“She’d probably prefer the ‘Harp in the South‘ and the amusing antics of those drunken-but-lovable Irish-Australians, the trunk, as it were, of my family tree. And I note that no-one complained about my characterisation of the “Bog Irish” as horse thieves and bushrangers, which  in my case is actually pretty accurate, considering at least one of my ancestors was hung in Victoria for cattle-duffing or horse-bothering or some-such thing.”

“But on second thoughts”, I continued thoughtfully”, maybe she should read ‘Power Without Glory’. Old Frank records a number of other such colourful expressions from the old days, relics of the language, as it were, and the attitudes they betrayed.

My personal favourite is the scene where a couple of political power-brokers are bemoaning the impossibility of dislodging a certain Labour Party politician in a coming election because of the fierce party loyalty of his working-class electorate.

“They’d vote for ‘Billy-the-Blackfella’ if he stood for Labour”, whines one, using the expression to emphasise just how deeply committed the locals were in their political tribalism.

Billy the Blackfella of course being a stock figure of fun back then. You know, funny old Billy, eager to please but lazy, good humoured but drank too much. Probably got a couple of “lubra” wives back in his lean-to and some half breed-dingos hanging round the camp. (The dogs another indicator of his “mongrel” status”) I seem to recall the Womens Weekly, or was it the Australia Post, used to run just such a cartoon figure in a strip called “Witchety’s Tribe” that was published right into the seventies would you believe? So yes, it was a strong statement to make of the electorate’s political commitment. Yes, They’d even vote for Billy“.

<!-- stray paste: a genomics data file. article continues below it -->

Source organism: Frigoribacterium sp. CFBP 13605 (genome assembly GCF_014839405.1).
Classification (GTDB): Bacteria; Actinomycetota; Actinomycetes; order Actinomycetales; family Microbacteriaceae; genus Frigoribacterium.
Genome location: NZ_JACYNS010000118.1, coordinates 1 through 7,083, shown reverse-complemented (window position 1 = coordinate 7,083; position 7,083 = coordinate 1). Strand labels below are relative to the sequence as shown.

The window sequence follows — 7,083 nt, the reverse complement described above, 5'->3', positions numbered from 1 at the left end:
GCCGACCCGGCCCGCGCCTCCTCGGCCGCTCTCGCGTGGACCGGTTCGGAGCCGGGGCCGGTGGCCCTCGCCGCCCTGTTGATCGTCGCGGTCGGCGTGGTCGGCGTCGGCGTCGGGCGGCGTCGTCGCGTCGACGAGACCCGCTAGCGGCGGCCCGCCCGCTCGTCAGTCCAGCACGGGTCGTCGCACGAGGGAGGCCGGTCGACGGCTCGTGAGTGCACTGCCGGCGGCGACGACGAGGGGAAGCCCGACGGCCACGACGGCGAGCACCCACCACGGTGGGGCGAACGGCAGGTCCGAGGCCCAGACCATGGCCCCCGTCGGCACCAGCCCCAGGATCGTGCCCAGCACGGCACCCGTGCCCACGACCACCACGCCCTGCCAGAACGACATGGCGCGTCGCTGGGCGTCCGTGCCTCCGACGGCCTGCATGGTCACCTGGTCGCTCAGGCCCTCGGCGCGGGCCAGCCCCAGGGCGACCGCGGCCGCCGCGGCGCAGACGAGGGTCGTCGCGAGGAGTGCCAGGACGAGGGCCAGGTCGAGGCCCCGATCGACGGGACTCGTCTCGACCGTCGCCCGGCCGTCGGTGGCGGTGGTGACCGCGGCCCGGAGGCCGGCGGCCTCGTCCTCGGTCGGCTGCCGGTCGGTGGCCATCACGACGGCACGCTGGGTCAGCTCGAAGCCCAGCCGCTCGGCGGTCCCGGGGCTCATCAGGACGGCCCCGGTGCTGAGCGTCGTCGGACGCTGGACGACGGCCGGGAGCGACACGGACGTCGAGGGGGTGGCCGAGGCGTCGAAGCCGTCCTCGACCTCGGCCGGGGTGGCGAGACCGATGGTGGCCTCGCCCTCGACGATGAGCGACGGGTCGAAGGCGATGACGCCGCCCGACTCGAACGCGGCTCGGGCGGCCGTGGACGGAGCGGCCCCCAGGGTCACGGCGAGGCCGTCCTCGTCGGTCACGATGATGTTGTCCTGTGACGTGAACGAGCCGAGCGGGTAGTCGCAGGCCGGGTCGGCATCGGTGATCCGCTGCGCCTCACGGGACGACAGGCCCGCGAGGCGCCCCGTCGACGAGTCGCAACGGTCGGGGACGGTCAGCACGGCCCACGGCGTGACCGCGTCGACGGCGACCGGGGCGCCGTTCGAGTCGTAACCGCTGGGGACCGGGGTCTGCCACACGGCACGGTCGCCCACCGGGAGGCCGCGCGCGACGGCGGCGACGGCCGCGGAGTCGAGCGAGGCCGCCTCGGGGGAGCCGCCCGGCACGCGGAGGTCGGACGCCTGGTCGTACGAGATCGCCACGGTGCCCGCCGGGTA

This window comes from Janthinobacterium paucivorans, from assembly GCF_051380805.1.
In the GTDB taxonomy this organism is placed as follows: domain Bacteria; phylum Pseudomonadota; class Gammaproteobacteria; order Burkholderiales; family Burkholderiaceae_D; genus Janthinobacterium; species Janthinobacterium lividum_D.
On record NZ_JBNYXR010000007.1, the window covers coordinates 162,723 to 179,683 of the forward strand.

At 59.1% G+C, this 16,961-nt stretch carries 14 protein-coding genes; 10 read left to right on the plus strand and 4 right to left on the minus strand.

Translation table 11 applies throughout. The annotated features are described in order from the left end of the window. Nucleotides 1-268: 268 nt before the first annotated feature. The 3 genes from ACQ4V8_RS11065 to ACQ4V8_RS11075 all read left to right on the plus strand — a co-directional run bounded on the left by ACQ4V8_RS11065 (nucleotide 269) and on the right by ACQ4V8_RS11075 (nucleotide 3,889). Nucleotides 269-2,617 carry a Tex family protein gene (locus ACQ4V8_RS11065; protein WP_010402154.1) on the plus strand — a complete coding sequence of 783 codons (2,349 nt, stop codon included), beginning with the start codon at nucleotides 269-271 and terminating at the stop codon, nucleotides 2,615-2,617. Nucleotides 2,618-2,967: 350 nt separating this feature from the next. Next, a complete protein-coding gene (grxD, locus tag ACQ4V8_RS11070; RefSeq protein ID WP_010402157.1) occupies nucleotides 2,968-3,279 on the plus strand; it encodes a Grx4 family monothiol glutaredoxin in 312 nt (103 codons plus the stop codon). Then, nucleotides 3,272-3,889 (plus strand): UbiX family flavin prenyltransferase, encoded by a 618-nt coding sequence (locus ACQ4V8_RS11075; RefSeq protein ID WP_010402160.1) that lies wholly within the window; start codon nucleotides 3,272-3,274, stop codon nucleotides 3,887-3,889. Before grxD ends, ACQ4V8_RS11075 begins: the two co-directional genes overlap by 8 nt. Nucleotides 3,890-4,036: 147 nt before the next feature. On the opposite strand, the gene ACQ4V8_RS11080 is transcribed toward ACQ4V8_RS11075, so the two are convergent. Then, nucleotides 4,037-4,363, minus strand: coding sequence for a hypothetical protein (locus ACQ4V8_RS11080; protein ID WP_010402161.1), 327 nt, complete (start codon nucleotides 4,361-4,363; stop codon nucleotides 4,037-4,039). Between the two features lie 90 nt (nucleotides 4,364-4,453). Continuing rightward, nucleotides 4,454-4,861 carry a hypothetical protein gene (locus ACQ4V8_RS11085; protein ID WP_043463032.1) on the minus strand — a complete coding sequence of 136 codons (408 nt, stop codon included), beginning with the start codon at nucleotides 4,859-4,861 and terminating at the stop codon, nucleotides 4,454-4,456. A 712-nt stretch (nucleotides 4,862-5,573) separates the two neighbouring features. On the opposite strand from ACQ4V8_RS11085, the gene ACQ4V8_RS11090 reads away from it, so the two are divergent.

“The disturbing thing”, said my friend”, is that I’ve heard you use the expression yourself before the last election”.

“No mate”, I explained”, “the disturbing thing about using that expression today, the really offensive thing about it..is that it’s still a revelant comment to make as an indicator of political commitment. When I made that sardonic comment, you knew exactly what I meant. I didn’t have to explain it to you because as you’re aware those racist attitudes are still prevelant. Behind the PC facade, many, if not most, Australians think of Aboriginals as being first and foremost drunken bums”.

“Neville Bonner aside, (an aberration that proves the rule) the only “Blackfellas” who get into parliament are the ones that look as much like “Whitefellas” as possible. Smooth, groomed by the Parties, wearing expensive suits, they are a class and breed unto themselves”.

Meanwhile, down in the parks and out at the out-stations, “Billy the Blackfella” has no chance of ever getting elected or having their voice heard.

Unless, of course, one of the Major Parties finds it convenient for their own purposes to parachute him into an electorate somewhere. You know.. a safe electorate..one that’s always been loyal to the Party. Somewhere say, where they’d even vote for Billy,

the Blackfella.

!?

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Possibly todays sermon may offend some readers. If you have any comments/thoughts re., language and culture, they will be read with interest by the Reverend.

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A Touch of the Tarbrush petulants jpig reduced

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!!!!!!

The Reverend Hellfire is a Practising Performance Poet, President of the Kurilpa Institute of Creativity Inc., and an Ordained Minister of the Church of Spiritual Humanists AND the Church of the Universe.

Means well.

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~ by reverendhellfire on November 3, 2013.